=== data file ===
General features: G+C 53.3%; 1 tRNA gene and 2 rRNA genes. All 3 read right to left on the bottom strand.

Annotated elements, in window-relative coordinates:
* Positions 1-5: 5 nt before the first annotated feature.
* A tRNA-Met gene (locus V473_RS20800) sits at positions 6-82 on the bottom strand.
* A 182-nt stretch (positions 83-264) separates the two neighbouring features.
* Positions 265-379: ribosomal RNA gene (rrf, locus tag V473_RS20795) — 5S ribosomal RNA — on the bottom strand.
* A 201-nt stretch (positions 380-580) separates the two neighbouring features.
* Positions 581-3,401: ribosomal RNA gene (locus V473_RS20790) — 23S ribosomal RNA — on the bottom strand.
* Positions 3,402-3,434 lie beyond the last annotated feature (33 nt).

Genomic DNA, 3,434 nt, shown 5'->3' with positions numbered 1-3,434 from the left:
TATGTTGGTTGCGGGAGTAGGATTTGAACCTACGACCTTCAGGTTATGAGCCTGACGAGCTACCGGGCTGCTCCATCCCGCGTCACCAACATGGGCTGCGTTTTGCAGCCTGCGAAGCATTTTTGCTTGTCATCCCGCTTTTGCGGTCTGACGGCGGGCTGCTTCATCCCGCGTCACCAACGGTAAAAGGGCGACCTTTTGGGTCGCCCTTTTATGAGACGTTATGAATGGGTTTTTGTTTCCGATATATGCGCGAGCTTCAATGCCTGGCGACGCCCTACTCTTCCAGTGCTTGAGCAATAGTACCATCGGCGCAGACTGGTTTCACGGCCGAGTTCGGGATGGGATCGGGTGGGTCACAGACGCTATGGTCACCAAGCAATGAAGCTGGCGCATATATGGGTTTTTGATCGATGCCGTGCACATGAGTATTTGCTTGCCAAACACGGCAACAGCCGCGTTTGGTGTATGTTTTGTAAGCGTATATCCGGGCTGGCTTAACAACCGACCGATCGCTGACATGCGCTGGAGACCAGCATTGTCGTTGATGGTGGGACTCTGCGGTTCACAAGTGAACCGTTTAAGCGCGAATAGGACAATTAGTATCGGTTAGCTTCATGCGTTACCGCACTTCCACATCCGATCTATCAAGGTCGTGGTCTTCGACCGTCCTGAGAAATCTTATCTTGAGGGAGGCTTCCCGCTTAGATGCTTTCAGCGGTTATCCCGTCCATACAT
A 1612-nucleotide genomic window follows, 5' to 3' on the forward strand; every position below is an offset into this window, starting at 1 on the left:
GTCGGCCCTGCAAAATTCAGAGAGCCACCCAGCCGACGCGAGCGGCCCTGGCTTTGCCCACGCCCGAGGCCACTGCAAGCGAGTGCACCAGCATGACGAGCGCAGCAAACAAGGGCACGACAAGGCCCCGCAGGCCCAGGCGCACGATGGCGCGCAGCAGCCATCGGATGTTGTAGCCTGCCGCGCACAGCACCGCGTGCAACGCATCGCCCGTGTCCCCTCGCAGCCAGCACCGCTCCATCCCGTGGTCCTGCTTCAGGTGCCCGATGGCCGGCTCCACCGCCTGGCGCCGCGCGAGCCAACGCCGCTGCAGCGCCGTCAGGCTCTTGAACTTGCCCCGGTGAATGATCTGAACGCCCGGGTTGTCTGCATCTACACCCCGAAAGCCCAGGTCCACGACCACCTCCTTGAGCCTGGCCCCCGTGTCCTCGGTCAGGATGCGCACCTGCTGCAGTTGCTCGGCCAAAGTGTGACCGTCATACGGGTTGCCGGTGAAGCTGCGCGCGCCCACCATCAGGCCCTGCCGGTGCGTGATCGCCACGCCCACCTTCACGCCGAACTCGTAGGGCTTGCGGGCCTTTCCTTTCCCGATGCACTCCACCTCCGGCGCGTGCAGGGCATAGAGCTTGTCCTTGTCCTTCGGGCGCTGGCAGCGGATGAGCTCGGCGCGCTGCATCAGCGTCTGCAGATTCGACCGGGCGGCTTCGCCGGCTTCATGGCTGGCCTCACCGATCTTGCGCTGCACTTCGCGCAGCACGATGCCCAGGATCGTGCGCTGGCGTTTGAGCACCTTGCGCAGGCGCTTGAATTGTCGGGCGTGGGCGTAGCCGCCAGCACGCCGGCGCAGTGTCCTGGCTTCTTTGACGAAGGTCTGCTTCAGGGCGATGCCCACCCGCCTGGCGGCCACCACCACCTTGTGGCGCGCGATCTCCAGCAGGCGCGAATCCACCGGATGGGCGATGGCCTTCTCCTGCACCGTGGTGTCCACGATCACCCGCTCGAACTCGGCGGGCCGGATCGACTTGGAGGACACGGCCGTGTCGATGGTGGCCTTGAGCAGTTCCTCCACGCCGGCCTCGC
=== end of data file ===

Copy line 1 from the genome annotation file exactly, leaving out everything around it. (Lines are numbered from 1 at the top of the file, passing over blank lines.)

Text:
General features: G+C 53.3%; 1 tRNA gene and 2 rRNA genes. All 3 read right to left on the bottom strand.